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Papers of the Week

2022 Jan 24

Brain Sci



Olfactory Dysfunction, Headache, and Mental Clouding in Adults with Long-COVID-19: What Is the Link between Cognition and Olfaction? A Cross-Sectional Study.


Di Stadio A, Brenner MJ, De Luca P, Albanese M, D'Ascanio L, Ralli M, Roccamatisi D, Cingolani C, Vitelli F, Camaioni A, Di Girolamo S, Bernitsas E
Brain Sci. 2022 Jan 24; 12(2).
PMID: 35203918.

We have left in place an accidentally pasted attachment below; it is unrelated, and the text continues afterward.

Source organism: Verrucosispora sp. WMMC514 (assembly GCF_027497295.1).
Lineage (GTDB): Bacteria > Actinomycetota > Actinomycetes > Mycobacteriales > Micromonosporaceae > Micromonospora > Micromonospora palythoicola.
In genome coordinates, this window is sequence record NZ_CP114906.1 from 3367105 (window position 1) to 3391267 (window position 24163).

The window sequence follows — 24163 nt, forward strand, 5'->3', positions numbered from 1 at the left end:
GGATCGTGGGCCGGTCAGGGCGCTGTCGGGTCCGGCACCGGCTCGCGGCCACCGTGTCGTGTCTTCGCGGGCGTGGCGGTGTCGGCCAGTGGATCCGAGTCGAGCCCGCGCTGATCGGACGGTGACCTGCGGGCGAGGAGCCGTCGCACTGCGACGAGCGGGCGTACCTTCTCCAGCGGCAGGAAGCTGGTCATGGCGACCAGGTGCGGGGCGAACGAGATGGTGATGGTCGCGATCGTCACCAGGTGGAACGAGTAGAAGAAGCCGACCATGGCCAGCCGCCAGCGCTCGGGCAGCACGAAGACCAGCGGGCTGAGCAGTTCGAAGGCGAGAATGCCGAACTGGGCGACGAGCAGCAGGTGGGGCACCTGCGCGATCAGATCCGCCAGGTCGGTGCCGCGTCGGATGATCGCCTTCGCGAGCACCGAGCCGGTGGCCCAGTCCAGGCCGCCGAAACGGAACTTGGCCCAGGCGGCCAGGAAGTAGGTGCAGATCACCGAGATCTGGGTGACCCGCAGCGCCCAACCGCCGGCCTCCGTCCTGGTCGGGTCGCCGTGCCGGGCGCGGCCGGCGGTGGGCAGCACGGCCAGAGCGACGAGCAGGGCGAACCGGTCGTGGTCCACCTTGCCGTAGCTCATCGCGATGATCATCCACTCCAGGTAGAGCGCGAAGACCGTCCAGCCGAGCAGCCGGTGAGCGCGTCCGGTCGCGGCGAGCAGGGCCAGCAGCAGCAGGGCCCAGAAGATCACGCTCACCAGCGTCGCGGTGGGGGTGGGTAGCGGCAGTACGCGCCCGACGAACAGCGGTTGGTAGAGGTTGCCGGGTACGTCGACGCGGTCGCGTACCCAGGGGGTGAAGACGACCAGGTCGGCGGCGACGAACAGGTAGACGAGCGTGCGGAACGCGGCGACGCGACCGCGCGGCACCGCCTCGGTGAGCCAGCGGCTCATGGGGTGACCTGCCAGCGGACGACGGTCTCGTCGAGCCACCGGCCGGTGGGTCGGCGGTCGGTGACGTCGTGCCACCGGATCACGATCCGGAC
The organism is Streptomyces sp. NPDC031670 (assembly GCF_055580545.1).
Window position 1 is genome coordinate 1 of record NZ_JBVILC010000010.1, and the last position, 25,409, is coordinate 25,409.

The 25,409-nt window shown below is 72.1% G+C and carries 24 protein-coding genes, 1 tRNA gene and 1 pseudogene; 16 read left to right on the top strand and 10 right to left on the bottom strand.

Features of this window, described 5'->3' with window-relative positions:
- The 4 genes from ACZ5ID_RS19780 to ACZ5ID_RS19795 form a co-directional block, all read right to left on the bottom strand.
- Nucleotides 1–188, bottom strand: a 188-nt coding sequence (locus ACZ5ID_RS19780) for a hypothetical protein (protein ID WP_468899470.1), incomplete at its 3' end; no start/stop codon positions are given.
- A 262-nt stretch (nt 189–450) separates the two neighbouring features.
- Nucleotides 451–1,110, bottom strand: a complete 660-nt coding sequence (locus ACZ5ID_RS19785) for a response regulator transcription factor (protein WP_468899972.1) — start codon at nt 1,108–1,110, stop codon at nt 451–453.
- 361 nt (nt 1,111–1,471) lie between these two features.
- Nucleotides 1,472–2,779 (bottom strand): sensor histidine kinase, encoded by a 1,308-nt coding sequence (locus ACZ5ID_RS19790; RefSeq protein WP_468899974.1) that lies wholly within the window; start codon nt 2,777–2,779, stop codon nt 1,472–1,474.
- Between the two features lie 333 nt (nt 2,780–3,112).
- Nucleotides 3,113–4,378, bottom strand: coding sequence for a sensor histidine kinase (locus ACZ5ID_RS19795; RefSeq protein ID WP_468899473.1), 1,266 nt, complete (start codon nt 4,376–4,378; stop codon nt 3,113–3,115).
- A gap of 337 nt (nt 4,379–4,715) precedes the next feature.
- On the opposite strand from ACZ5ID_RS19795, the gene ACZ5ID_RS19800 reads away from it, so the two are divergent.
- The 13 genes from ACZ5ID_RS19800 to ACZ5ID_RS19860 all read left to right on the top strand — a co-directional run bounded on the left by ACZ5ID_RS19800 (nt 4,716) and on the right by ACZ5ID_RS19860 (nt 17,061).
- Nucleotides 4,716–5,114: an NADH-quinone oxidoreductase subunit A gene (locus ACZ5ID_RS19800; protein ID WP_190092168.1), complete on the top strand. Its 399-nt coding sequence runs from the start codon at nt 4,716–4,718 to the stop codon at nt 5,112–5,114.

Smell alteration and cognitive impairment are common features of the Long-COVID Syndrome. Mental clouding, often described as brain fog, might affect smell by altering recollection of odors or through a share mechanism of neuroinflammation. We investigated mental clouding, headache, and cognitive function in adult patients with persistent COVID-19 olfactory dysfunction. This multi-center cross-sectional study enrolled 152 adults with self-reported olfactory dysfunction from 3 tertiary centers specialized in COVID-19 olfactory disorders. Inclusion criteria were smell alterations after COVID-19 persisting over 6 months from infection, age >18 and < 65. Exclusion criteria included smell alterations, headache, or memory problems prior to COVID-19 infection. The patients were evaluated by olfactometry, nasal endoscopy, headache scale, cognitive assessment, Mini Mental State Examination (MMSE), and self-reported measures. Smell dysfunction was stratified and classified based on olfactory deficit severity and presence of olfactory distortion (parosmia, cacosmia). Data on smell disorder, mental clouding, MMSE, and headache were analyzed to assess correlations. Among the 152 patients studied, 50 (32.8%) presented with anosmia, 25 (16.4%) with hyposmia, 10 (6.6%) with parosmia/cacosmia, and 58 patients (38.2%) with a combination of hyposmia and parosmia; seven (4.6%) patients suffered from headache exclusively, and two (1.4%) had headache and mental clouding as their primary symptom. Headache was reported by 76 (50%) patients, and mental clouding by 71 (46.7%). The patients reporting headache, mental clouding, or both, had significantly increased risk of suffering from anosmia and/or hyposmia when compared with their counterparts without these neurological symptoms. No patients had reduced MMSE scores. In our cohort of adult patients with post-COVID-19, smell alterations persisting over 6 months, cognitive impairment and headache were associated with more severe olfactory loss, consistent with neuroinflammatory mechanisms mediating a variety of Long-COVID symptoms.